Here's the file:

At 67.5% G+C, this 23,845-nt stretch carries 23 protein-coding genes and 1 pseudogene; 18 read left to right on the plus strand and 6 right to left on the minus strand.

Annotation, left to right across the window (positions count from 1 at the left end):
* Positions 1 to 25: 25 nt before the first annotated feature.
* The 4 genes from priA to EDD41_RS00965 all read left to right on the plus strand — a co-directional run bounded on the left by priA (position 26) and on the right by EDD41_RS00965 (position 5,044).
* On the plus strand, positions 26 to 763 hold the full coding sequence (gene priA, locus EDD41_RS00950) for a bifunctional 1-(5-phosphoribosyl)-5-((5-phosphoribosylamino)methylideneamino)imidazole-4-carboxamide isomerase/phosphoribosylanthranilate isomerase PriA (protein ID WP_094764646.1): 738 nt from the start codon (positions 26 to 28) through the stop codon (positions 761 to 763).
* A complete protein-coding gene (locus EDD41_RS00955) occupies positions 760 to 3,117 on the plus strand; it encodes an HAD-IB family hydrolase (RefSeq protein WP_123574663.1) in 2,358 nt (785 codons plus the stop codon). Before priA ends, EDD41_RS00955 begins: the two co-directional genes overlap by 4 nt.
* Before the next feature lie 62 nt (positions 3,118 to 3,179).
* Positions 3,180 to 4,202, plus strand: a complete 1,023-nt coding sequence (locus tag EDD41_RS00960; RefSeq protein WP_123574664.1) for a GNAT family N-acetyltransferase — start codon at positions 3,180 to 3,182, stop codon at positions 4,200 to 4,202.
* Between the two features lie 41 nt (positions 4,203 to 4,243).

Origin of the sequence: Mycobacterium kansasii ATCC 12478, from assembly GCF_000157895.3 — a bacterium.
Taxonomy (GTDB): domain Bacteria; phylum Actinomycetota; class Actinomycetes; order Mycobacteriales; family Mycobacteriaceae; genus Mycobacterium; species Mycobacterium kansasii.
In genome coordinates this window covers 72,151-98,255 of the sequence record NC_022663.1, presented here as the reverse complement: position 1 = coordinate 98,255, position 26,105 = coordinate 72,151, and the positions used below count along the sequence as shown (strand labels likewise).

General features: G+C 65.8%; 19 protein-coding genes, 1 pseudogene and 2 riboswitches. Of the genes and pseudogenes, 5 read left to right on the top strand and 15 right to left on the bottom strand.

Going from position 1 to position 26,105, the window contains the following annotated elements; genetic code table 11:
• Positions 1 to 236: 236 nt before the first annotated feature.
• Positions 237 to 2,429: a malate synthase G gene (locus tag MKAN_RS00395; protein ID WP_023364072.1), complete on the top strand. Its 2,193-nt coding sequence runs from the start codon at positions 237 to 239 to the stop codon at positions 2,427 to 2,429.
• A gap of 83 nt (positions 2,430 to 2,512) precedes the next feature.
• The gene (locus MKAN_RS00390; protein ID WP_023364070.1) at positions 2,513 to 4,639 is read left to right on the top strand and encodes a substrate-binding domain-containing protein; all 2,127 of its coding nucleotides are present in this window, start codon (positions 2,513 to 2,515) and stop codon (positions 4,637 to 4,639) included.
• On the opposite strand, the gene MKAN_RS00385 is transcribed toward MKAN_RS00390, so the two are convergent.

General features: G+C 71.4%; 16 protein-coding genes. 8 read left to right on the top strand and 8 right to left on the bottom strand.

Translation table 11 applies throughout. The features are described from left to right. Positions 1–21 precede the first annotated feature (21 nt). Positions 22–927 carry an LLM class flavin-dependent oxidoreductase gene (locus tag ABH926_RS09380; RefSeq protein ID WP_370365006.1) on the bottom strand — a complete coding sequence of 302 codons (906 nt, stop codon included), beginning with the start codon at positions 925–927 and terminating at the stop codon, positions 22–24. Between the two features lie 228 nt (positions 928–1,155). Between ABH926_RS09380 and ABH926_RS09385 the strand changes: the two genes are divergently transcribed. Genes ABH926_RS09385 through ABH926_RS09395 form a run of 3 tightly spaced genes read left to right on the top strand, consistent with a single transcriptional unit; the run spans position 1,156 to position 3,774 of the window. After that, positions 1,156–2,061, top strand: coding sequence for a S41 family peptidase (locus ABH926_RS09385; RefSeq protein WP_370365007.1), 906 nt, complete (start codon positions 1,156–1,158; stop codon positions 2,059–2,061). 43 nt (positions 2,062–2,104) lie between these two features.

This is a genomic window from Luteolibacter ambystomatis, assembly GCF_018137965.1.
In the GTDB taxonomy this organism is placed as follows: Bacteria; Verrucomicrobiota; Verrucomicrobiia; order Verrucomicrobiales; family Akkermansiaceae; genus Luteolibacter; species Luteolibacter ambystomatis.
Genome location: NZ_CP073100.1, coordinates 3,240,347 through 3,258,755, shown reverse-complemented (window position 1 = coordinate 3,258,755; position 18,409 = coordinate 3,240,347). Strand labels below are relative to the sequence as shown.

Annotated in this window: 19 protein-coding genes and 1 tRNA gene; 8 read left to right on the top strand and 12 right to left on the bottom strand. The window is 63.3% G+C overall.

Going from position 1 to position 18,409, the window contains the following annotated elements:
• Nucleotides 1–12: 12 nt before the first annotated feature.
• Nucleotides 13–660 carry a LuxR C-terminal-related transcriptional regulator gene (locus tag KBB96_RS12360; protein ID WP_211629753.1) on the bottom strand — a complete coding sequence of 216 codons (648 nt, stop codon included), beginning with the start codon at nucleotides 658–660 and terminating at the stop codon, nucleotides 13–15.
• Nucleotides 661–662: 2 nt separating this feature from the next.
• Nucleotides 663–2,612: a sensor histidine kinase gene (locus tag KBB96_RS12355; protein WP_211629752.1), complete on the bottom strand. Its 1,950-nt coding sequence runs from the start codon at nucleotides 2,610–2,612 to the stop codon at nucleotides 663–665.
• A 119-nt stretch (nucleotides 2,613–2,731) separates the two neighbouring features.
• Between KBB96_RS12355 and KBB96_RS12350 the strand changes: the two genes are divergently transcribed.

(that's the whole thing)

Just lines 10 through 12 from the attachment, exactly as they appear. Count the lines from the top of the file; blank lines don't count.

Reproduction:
Origin of the sequence: Mycobacterium kansasii ATCC 12478, from assembly GCF_000157895.3 — a bacterium.
Taxonomy (GTDB): domain Bacteria; phylum Actinomycetota; class Actinomycetes; order Mycobacteriales; family Mycobacteriaceae; genus Mycobacterium; species Mycobacterium kansasii.
In genome coordinates this window covers 72,151-98,255 of the sequence record NC_022663.1, presented here as the reverse complement: position 1 = coordinate 98,255, position 26,105 = coordinate 72,151, and the positions used below count along the sequence as shown (strand labels likewise).